A visit to Bordeaux’s stunning vineyards and fairytale chateaux must feature on any wine lover’s bucket list. But with so many superb quality producers and cultural treasures to choose from, how on earth do you put together the perfect Bordeaux itinerary?
Wine Lover’s guide to Bordeaux – brilliant vineyards
There are more than 6,000 vineyards producing some 9,000 different wines in Bordeaux. So, deciding which winerie to visit is a challenge. One of my favourite Bordeaux vineyards is the Chateau Haut Bergeron. It’s run by brothers Patrick and Hervé Lamothe. They produce some of our members favourites, like La Fleur des Pins Graves and l’Ilot de Haut Bergeron Sauternes wines. The Lamothes are one of the oldest families in the Sauternes area of Bordeaux. They’ve been making wine since 1756 when Pierre and Jeanne began farming a few acres of vines. Today the estate is widely considered to be one of Sauternes’ best kept secrets. And that’s not least because part of their property borders the prestigious Chateau d’Yquem and the Lamothe family’s wines sell for a fraction of the price.
Another fabulous recommendation is the Chateau de Portets. It’s run by Marie-Helene Yung Theron. This little-known gem of a vineyard is well worth visiting thanks to the stunning 16th century chateau, 14th century tower, and gorgeous grounds. You can enjoy a guided tour of the vineyard and cellars as well as a tasting of their delicious wines. There’s even a Scavenger Hunt followed by a juice tasting for the kids. Don’t forget to mention her cousin, Laurent, sent you!
More Wine Domaines you shouldn’t miss
Pessac-Leognan is another fabulous wine-growing region of Bordeaux. It has some 1200 hectares of vines. Around 970 hectares are planted with black grape varieties and the remainder with white wine varieties. There are some excellent producers here including Chateau Smith Haut Lafitte and Chateau Pape Clement. These estates are situated on Bordeaux’s Left Bank which typically produces powerful Cabernet Sauvignon-dominated blends which can age for decades. Those who love Merlot should make sure to visit a chateau on the Right Bank where the wines tend to be softer, rounder and richer with plenty of dark plum and berry flavours. History geeks will appreciate a visit to Château de Sales in Pomerol. It’s been in the same family for over 500 years. While Château Beauregard even offers visitors the chance to stay in a stunning historic cottage on the property.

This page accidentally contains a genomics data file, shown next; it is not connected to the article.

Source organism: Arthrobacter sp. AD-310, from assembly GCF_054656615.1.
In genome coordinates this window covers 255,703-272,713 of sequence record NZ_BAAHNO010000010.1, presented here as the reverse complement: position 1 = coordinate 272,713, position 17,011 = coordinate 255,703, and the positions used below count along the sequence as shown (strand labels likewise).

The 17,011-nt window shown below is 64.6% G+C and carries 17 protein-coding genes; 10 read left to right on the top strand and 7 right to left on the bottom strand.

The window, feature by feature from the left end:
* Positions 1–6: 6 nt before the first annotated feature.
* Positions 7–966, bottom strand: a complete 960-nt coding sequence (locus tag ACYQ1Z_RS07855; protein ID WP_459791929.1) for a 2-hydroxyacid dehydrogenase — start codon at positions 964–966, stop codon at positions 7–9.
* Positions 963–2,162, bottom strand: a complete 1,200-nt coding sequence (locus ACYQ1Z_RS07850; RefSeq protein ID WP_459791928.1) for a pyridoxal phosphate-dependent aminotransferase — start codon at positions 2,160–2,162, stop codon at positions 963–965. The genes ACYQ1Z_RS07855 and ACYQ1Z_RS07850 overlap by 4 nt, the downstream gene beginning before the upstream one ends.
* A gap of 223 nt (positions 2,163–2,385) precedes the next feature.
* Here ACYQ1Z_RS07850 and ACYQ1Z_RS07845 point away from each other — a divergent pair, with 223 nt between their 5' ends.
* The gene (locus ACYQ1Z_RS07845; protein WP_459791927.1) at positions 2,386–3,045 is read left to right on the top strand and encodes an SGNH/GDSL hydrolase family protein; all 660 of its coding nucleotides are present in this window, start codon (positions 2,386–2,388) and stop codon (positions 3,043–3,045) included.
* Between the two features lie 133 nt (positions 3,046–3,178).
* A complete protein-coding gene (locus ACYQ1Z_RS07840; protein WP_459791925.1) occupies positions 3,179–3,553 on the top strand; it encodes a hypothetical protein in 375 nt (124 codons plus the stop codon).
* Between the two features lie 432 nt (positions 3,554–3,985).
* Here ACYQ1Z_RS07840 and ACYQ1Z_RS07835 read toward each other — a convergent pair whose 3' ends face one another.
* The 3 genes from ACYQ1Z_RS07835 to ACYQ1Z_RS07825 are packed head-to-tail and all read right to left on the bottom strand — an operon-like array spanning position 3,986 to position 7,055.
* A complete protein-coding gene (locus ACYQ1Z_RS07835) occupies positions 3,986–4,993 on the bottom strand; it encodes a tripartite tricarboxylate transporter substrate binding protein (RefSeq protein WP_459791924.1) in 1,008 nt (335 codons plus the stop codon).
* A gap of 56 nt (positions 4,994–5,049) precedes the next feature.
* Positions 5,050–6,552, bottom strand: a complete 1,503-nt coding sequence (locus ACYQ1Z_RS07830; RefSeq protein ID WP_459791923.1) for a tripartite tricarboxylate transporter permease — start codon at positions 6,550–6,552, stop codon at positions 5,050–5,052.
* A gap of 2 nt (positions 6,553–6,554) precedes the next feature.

Bordeaux’s Cultural Treasures & Sightseeing
Kicking off with a wine-themed attraction, the city’s world-renowned wine museum La Cité du Vin in Bordeaux city is a must-see whether you’re a French wine lover or not. The museum is set in a truly striking building that’s shaped like the swirl of wine in a glass. It boasts a wealth of interactive exhibits including The Buffet of the Five Senses which helps you to learn how to taste wine. There also The World Wine Tour which lets you virtually fly over 20 of the world’s top wine regions. There’s plenty to keep kids entertained as well. Round off your visit with a trip to the tasting room at the top of the building where a glass of wine is included in your admission ticket to the museum.
Other top sights in Bordeaux include the Water Mirror. This is the world’s largest reflecting pool and sits right in front of the elegant 18th century Place de la Bourse square. After you’ve seen that, be sure to take a stroll along the Quais de Bordeaux. On the left bank of the Garonne it’s is lined with 18th century buildings and charming gardens. Those who are interested in history should check out the Musée d’Aquitaine. It’s is one of France’s largest museums outside of Paris.
Day Trips from Bordeaux
No trip to the Bordeaux wine region would be complete without visiting the charming town of Saint Emilion on Bordeaux’s Right Bank. The town has played a key role in the Bordeaux wine industry for centuries. Today it’s home to over 800 wineries which have a combined total of 5,565 hectares under vine. Located just half an hour from Bordeaux, Saint Emilion is ideal for a half day trip (around 40 mins by train from Bordeaux). Wander the pretty medieval streets and hills of this UNESCO World Heritage Site. Highlights include the 12th century Monolithic Church and the town’s 15th century bell tower which you can climb for wonderful views over the town. There are also a wealth of adorable shops selling local produce. Wine bars offer local wines by the glass, and you won’t be disappointed in the quality.
Beaches near Bordeaux
If you feel like doing something a bit more adventurous, why not take a drive out to the Dune du Pilat. This is the tallest sand dune in Europe at 361 feet above sea level. This natural wonder has been made by winds coming off the Atlantic Ocean which have piled up the sand into this enormous mound! During the summer you can climb up the stairs to reach the top and enjoy the views out over the surrounding pine forest. The dune is about a 45-minute drive from Bordeaux. Combine it with a stop in the town of Arcachon and have lunch at La Corniche and take in the breathtaking views out over the Bay of Arcachon.